Most everything I wrote in my preview for the game in Ames still holds true. Iowa State puts their opponents on the line a lot, doesn't force many missed field goal attempts, allows a ton of offensive rebounds, and attempts to make up for all of this by creating more turnovers than they commit. On a night when their opponent misses a bunch of free throws and Curtis Stinson gets hot, the Cyclones can look fairly good. However, their method is not a recipe for consistent success.
I think everyone concedes that Kansas will have a tremendous advantage along the frontcourt, though Rahshon Clark is a far better player than he's generally credited. Thus, I'll spend my time today comparing the backcourts.
I'll be using the players' stats from conference play only. This is for simplicity's sake. I'm not attempting to make any conclusions about any player's true talent, just their production over a roughly equal period of time against roughly equal competition. It also helps that the two offenses have been equally productive in conference play. Kansas has averaged 1.09 points per possession (and 70 possessions per game) and Iowa State has averaged 1.10 points per possession (and 69.5 possessions per game).
First of all, Stinson and Blalock play a higher percentage of their team's minutes than does the Jayhawk duo of Chalmers and Robinson.
Thus, even though the Jayhawk guards are more efficient than their Cyclone counterparts, they aren't necessarily more productive:
Russell Robinson has a unique scoring profile. There are only two other players in the conference who play as much as Robinson and have a lower eFG%: Jason Horton and JamesOn Curry. In fact, there are only seven players, besides Robinson, who are permitted to play even half of their team's minutes while shooting as poorly as Robinson from the field. Of those seven, Curry has the highest PPWS, 0.93. Robinson's is 1.07. Why? They are 20 players in the Big 12 who have attempted a shot as often as has Robinson. Of those 20, Joseph Jones makes more free throws per shot attempt (FT Rate) than Robinson.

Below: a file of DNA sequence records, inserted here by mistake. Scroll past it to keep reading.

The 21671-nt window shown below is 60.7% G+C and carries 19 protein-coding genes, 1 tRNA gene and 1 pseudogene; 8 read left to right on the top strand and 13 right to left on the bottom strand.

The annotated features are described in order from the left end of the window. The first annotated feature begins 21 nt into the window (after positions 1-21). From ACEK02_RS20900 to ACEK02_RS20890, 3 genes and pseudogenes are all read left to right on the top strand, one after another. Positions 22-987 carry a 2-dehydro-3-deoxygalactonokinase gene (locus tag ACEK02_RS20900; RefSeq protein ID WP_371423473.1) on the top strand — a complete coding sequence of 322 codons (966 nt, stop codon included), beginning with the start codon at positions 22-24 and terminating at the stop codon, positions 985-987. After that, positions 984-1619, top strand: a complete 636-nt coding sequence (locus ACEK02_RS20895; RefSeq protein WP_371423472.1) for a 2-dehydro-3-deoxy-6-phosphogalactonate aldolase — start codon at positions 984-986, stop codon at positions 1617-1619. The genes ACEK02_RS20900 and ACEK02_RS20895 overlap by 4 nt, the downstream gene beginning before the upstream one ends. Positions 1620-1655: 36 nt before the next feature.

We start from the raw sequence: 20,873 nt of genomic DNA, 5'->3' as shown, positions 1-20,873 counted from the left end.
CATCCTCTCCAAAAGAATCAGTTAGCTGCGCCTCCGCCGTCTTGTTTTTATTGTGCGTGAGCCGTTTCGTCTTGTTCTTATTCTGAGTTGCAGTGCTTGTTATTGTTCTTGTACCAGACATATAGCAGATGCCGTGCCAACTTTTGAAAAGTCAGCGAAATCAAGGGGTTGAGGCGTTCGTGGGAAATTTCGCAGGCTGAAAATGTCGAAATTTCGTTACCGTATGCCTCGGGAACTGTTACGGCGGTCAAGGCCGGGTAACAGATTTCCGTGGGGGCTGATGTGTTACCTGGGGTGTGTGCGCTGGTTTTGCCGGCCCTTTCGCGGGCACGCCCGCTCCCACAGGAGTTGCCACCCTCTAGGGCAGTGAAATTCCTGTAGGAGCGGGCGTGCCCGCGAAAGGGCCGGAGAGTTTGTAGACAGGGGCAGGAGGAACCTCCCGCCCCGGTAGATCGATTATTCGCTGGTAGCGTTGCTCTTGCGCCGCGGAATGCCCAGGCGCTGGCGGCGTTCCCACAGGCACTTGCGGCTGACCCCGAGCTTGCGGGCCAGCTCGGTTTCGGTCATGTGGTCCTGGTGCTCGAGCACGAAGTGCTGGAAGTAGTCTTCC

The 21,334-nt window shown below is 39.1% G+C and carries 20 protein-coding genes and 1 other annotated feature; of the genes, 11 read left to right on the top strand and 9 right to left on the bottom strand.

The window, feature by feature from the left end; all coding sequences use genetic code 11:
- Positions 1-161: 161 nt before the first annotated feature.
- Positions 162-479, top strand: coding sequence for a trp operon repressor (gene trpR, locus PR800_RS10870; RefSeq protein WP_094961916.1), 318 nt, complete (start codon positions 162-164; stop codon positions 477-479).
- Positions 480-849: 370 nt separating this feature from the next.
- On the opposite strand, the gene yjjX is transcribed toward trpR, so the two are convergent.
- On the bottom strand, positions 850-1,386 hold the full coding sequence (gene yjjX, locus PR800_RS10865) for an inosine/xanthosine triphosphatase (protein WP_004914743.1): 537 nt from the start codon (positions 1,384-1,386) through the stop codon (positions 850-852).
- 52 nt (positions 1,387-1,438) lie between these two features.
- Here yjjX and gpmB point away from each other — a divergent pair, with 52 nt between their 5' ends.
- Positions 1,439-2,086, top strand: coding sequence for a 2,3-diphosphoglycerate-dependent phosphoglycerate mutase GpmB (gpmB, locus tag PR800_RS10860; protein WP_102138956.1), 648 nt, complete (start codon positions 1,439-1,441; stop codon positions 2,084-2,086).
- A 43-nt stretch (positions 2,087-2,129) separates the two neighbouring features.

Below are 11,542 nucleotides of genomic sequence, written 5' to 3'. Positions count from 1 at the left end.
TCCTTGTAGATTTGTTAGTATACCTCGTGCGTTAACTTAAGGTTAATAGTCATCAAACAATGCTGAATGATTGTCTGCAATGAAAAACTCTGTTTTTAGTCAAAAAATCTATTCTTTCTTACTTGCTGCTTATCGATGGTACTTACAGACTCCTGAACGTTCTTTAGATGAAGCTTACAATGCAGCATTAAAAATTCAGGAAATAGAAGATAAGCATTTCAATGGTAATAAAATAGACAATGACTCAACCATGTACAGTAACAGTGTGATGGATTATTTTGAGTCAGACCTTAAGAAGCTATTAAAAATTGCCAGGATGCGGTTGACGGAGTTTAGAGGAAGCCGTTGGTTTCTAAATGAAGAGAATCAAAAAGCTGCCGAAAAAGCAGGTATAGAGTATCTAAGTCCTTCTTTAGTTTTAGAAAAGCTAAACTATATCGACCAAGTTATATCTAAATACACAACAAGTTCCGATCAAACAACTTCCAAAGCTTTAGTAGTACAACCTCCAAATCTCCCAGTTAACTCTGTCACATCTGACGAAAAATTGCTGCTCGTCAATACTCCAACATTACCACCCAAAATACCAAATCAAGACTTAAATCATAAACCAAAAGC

Russell Robinson has made only 25.9% of his three-point attempts and 44.4% of his two-point attempts and he's still a league average scorer. With even a modest improvement in his shooting Robinson will become a dangerous all-around player.
The rest of Robinson's game has already solidified into usefulness, as seen below.
However many more assists Chalmers and Robinson get from having quality big men who can (usually) finish, a luxury Stinson and Blalock certainly don't posses, is countered by the assists that other Jayhawks earn. Stinson and Blalock have two teammates who average three or more assists per 100 possessions: Rahshon Clark (3.00) and Jiri Hubalek (3.33). Chalmers and Robinson have two teammates who average six or more assists per 100 possessions: Jeff Hawkins (6.50) and Julian Wright (6.05).
I see no reason to believe that Iowa State can expect to have an advantage in terms of backcourt play on Saturday, especially when you consider that Stinson and Blalock front a defense that allows 20% more points per game than Kansas. Nor do I have reason to believe that Iowa State's frontcourt is preparing for the game of their collective life.
Prediction: Kansas 84 Iowa State 72